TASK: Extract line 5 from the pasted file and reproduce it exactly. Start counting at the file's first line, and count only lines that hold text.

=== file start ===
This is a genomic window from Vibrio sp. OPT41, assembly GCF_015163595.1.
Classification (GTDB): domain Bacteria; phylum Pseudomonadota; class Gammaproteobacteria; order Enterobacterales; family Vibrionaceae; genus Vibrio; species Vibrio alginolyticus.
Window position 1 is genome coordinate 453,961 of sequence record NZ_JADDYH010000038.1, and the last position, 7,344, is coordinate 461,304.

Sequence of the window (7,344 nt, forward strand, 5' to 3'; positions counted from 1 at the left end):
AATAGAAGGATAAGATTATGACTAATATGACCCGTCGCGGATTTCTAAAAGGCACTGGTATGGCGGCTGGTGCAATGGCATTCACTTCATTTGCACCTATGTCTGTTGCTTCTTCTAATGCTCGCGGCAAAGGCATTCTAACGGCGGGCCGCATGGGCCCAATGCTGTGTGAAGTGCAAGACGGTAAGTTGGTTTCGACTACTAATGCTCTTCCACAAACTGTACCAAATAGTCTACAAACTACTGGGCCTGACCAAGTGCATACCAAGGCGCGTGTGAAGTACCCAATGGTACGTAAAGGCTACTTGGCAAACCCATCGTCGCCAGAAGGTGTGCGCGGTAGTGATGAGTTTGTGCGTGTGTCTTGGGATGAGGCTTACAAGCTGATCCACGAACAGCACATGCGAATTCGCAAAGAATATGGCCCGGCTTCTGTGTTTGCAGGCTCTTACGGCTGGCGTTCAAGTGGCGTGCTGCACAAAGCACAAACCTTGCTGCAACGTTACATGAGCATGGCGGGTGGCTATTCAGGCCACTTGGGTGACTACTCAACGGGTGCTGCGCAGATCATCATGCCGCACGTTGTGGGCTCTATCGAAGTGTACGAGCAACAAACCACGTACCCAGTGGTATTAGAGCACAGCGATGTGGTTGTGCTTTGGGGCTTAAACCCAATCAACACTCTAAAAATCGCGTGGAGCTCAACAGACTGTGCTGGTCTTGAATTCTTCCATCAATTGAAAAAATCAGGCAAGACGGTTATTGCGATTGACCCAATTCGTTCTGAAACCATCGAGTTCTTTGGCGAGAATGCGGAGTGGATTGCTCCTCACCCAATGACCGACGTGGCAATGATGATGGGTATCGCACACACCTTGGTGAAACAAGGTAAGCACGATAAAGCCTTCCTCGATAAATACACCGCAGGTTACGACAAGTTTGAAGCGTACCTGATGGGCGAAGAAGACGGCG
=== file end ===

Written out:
AATAGAAGGATAAGATTATGACTAATATGACCCGTCGCGGATTTCTAAAAGGCACTGGTATGGCGGCTGGTGCAATGGCATTCACTTCATTTGCACCTATGTCTGTTGCTTCTTCTAATGCTCGCGGCAAAGGCATTCTAACGGCGGGCCGCATGGGCCCAATGCTGTGTGAAGTGCAAGACGGTAAGTTGGTTTCGACTACTAATGCTCTTCCACAAACTGTACCAAATAGTCTACAAACTACTGGGCCTGACCAAGTGCATACCAAGGCGCGTGTGAAGTACCCAATGGTACGTAAAGGCTACTTGGCAAACCCATCGTCGCCAGAAGGTGTGCGCGGTAGTGATGAGTTTGTGCGTGTGTCTTGGGATGAGGCTTACAAGCTGATCCACGAACAGCACATGCGAATTCGCAAAGAATATGGCCCGGCTTCTGTGTTTGCAGGCTCTTACGGCTGGCGTTCAAGTGGCGTGCTGCACAAAGCACAAACCTTGCTGCAACGTTACATGAGCATGGCGGGTGGCTATTCAGGCCACTTGGGTGACTACTCAACGGGTGCTGCGCAGATCATCATGCCGCACGTTGTGGGCTCTATCGAAGTGTACGAGCAACAAACCACGTACCCAGTGGTATTAGAGCACAGCGATGTGGTTGTGCTTTGGGGCTTAAACCCAATCAACACTCTAAAAATCGCGTGGAGCTCAACAGACTGTGCTGGTCTTGAATTCTTCCATCAATTGAAAAAATCAGGCAAGACGGTTATTGCGATTGACCCAATTCGTTCTGAAACCATCGAGTTCTTTGGCGAGAATGCGGAGTGGATTGCTCCTCACCCAATGACCGACGTGGCAATGATGATGGGTATCGCACACACCTTGGTGAAACAAGGTAAGCACGATAAAGCCTTCCTCGATAAATACACCGCAGGTTACGACAAGTTTGAAGCGTACCTGATGGGCGAAGAAGACGGCG